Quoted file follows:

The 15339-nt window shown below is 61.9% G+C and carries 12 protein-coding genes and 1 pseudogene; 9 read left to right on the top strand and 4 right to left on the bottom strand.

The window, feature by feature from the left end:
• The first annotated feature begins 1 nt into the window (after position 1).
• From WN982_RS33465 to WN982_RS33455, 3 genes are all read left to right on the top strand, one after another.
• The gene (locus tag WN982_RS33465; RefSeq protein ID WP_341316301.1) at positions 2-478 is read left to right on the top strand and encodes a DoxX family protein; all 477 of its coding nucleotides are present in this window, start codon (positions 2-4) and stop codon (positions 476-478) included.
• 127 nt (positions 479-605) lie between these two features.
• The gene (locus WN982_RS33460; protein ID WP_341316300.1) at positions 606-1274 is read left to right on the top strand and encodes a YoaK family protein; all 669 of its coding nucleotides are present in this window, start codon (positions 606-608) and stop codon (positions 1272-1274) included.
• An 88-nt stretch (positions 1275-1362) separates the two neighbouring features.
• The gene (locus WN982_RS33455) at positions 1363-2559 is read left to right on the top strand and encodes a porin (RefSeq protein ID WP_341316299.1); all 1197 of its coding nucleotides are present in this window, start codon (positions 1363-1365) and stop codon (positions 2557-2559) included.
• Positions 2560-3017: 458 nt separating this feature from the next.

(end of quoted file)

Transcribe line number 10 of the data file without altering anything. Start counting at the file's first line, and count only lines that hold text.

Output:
• Positions 2560-3017: 458 nt separating this feature from the next.